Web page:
The main feature of borderline personality disorder (BPD) is a pervasive pattern of instability in interpersonal relationships, self-image and emotions. People with borderline personality disorder are also usually very impulsive.This disorder occurs in most by early adulthood. The unstable pattern of interacting with others has persisted for years and is usually closely related to the person's self-image and early social interactions. The pattern is present in a variety of settings (e.g., not just at work or home) and often is accompanied by a similar lability (fluctuating back and forth, sometimes in a quick manner) in a person's emotions and feelings. Relationships and the person's emotion may often be characterized as being shallow.A person with this disorder will also often exhibit impulsive behaviors and have a majority of the following symptoms:Frantic efforts to avoid real or imagined abandonmentA pattern of unstable and intense interpersonal relationships characterized by alternating between extremes of idealization and devaluationIdentity disturbance, such as a significant and persistent unstable self-image or sense of selfImpulsivity in at least two areas that are potentially self-damaging (e.g., spending, sex, substance abuse, reckless driving, binge eating)Recurrent suicidal behavior, gestures, or threats, or self-mutilating behaviorEmotional instability due to significant reactivity of mood (e.g., intense episodic dysphoria, irritability, or anxiety usually lasting a few hours and only rarely more than a few days)Chronic feelings of emptinessInappropriate, intense anger or difficulty controlling anger (e.g., frequent displays of temper, constant anger, recurrent physical fights)Transient, stress-related paranoid thoughts or severe dissociative symptomsAs with all personality disorders, the person must be at least 18 years old before they can be diagnosed with it.Borderline personality disorder is more prevalent in females (75 percent of diagnoses made are in females). It is thought that borderline personality disorder affects approximately 2 percent of the general population.Like most personality disorders, borderline personality disorder typically will decrease in intensity with age, with many people experiencing few of the most extreme symptoms by the time they are in the 40s or 50s.Details about Borderline Personality Disorder SymptomsFrantic efforts to avoid real or imagined abandonment.The perception of impending separation or rejection, or the loss of external structure, can lead to profound changes in self-image, emotion, thinking and behavior. Someone with borderline personality disorder will be very sensitive to things happening around them in their environment. They experience intense abandonment fears and inappropriate anger, even when faced with a realistic separation or when there are unavoidable changes in plans. For instance, becoming very angry with someone for being a few minutes late or having to cancel a lunch date. People with borderline personality disorder may believe that this abandonment implies that they are "bad." These abandonment fears are related to an intolerance of being alone and a need to have other people with them. Their frantic efforts to avoid abandonment may include impulsive actions such as self-mutilating or suicidal behaviors.Unstable and intense relationships.People with borderline personality disorder may idealize potential caregivers or lovers at the first or second meeting, demand to spend a lot of time together, and share the most intimate details early in a relationship. However, they may switch quickly from idealizing other people to devaluing them, feeling that the other person does not care enough, does not give enough, is not "there" enough. These individuals can empathize with and nurture other people, but only with the expectation that the other person will "be there" in return to meet their own needs on demand. These individuals are prone to sudden and dramatic shifts in their view of others, who may alternately be seen as beneficient supports or as cruelly punitive. Such shifts other reflect disillusionment with a caregiver whose nurturing qualities had been idealized or whose rejection or abandonment is expected.Identity disturbance.There are sudden and dramatic shifts in self-image, characterized by shifting goals, values and vocational aspirations. There may be sudden changes in opinions and plans about career, sexual identity, values and types of friends. These individuals may suddenly change from the role of a needy supplicant for help to a righteous avenger of past mistreatment. Although they usually have a self-image that is based on being bad or evil, individuals with borderline personality disorder may at times have feelings that they do not exist at all. Such experiences usually occur in situations in which the individual feels a lack of a meaningful relationship, nurturing and support. These individuals may show worse performance in unstructured work or school situations.You can also learn more about the detailed characteristics of borderline personality disorder.How is Borderline Personality Disorder Diagnosed?Personality disorders such as borderline personality disorder are typically diagnosed by a trained mental health professional, such as a psychologist or psychiatrist. Family physicians and general practitioners are generally not trained or well-equipped to make this type of psychological diagnosis. So while you can initially consult a family physician about this problem, they should refer you to a mental health professional for diagnosis and treatment. There are no laboratory, blood or genetic tests that are used to diagnose borderline personality disorder. Many people with borderline personality disorder don't seek out treatment. People with personality disorders, in general, do not often seek out treatment until the disorder starts to significantly interfere or otherwise impact a person's life. This most often happens when a person's coping resources are stretched too thin to deal with stress or other life events.A diagnosis for borderline personality disorder is made by a mental health professional comparing your symptoms and life history with those listed here. They will make a determination whether your symptoms meet the criteria necessary for a personality disorder diagnosis.Causes of Borderline Personality DisorderResearchers today don't know what causes borderline personality disorder. There are many theories, however, about the possible causes of borderline personality disorder. Most professionals subscribe to a biopsychosocial model of causation - that is, the causes of are likely due to biological and genetic factors, social factors (such as how a person interacts in their early development with their family and friends and other children), and psychological factors (the individual's personality and temperament, shaped by their environment and learned coping skills to deal with stress). This suggests that no single factor is responsible - rather, it is the complex and likely intertwined nature of all three factors that are important. If a person has this personality disorder, research suggests that there is a slightly increased risk for this disorder to be "passed down" to their children. Treatment of Borderline Personality DisorderTreatment of borderline personality disorder typically involves long-term psychotherapy with a therapist that has experience in treating this kind of personality disorder. Medications may also be prescribed to help with specific troubling and debilitating symptoms. For more information about treatment, please see borderline personality disorder treatment.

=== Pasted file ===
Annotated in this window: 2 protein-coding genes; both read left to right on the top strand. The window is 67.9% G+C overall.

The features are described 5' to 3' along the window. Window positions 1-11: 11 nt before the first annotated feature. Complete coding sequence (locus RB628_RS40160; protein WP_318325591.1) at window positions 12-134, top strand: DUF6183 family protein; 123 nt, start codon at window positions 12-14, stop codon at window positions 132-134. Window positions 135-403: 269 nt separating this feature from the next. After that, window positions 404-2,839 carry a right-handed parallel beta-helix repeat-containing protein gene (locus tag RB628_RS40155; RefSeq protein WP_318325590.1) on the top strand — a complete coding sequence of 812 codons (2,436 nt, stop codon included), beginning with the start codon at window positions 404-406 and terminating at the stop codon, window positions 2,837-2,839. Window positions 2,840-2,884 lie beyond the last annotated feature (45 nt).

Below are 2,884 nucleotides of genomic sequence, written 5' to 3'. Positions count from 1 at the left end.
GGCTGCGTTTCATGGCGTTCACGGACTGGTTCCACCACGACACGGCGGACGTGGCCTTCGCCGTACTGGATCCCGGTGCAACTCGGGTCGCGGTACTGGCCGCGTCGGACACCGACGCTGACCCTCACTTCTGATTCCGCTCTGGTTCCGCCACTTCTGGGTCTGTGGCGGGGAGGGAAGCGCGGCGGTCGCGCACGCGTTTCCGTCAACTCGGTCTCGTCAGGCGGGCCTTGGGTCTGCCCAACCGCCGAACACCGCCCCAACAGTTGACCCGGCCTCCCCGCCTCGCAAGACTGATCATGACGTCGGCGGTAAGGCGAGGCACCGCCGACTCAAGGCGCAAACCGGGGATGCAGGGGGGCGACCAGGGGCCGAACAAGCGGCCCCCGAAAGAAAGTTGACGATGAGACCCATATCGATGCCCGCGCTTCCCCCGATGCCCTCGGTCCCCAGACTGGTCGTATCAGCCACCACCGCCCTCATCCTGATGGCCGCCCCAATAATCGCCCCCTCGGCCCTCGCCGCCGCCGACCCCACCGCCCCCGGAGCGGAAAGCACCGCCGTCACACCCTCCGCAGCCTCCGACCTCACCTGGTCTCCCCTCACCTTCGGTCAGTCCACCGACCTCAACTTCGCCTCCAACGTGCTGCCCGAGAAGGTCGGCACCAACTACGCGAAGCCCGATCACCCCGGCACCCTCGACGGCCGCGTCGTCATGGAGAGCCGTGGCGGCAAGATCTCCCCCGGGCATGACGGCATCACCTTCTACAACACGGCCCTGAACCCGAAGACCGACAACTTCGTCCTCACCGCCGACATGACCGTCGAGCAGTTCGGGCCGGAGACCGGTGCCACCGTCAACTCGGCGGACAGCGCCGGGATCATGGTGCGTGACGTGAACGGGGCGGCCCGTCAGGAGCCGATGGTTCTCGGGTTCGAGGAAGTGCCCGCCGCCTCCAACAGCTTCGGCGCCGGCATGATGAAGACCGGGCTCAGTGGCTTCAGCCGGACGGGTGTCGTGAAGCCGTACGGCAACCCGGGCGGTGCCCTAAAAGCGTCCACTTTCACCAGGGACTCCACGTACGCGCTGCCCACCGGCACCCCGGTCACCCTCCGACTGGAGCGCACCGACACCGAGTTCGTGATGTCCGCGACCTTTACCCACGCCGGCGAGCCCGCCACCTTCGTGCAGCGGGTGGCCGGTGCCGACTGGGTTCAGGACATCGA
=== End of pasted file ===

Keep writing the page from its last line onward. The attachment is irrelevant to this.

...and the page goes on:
Possessive personality disorder is a disorder that has no real cure. However seeing a therapist and partaking in counseling sessions may help one overcome the disorder.